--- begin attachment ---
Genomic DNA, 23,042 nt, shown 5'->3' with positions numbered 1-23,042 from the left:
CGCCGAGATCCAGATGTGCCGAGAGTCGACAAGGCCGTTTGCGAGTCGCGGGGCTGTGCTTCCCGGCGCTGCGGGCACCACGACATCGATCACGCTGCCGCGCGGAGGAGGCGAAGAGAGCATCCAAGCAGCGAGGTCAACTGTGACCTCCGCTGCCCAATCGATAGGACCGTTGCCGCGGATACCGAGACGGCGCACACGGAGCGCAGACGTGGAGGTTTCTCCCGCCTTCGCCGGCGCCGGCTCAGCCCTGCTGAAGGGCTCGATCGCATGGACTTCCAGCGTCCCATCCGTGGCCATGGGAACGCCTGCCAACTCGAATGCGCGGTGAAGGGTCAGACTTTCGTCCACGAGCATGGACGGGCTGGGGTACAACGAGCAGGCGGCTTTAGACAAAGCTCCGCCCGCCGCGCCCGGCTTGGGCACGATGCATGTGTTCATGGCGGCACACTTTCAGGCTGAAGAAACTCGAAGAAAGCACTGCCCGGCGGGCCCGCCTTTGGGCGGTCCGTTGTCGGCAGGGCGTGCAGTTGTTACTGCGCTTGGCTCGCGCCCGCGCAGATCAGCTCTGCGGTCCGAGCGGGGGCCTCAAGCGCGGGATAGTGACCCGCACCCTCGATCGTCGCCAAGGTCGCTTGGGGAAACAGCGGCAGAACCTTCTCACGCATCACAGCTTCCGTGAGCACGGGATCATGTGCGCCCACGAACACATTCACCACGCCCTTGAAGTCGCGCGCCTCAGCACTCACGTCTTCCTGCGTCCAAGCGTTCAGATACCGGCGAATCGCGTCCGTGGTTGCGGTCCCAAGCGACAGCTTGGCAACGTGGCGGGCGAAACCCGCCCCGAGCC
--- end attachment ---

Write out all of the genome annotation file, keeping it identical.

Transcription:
Genomic DNA, 23,042 nt, shown 5'->3' with positions numbered 1-23,042 from the left:
CGCCGAGATCCAGATGTGCCGAGAGTCGACAAGGCCGTTTGCGAGTCGCGGGGCTGTGCTTCCCGGCGCTGCGGGCACCACGACATCGATCACGCTGCCGCGCGGAGGAGGCGAAGAGAGCATCCAAGCAGCGAGGTCAACTGTGACCTCCGCTGCCCAATCGATAGGACCGTTGCCGCGGATACCGAGACGGCGCACACGGAGCGCAGACGTGGAGGTTTCTCCCGCCTTCGCCGGCGCCGGCTCAGCCCTGCTGAAGGGCTCGATCGCATGGACTTCCAGCGTCCCATCCGTGGCCATGGGAACGCCTGCCAACTCGAATGCGCGGTGAAGGGTCAGACTTTCGTCCACGAGCATGGACGGGCTGGGGTACAACGAGCAGGCGGCTTTAGACAAAGCTCCGCCCGCCGCGCCCGGCTTGGGCACGATGCATGTGTTCATGGCGGCACACTTTCAGGCTGAAGAAACTCGAAGAAAGCACTGCCCGGCGGGCCCGCCTTTGGGCGGTCCGTTGTCGGCAGGGCGTGCAGTTGTTACTGCGCTTGGCTCGCGCCCGCGCAGATCAGCTCTGCGGTCCGAGCGGGGGCCTCAAGCGCGGGATAGTGACCCGCACCCTCGATCGTCGCCAAGGTCGCTTGGGGAAACAGCGGCAGAACCTTCTCACGCATCACAGCTTCCGTGAGCACGGGATCATGTGCGCCCACGAACACATTCACCACGCCCTTGAAGTCGCGCGCCTCAGCACTCACGTCTTCCTGCGTCCAAGCGTTCAGATACCGGCGAATCGCGTCCGTGGTTGCGGTCCCAAGCGACAGCTTGGCAACGTGGCGGGCGAAACCCGCCCCGAGCC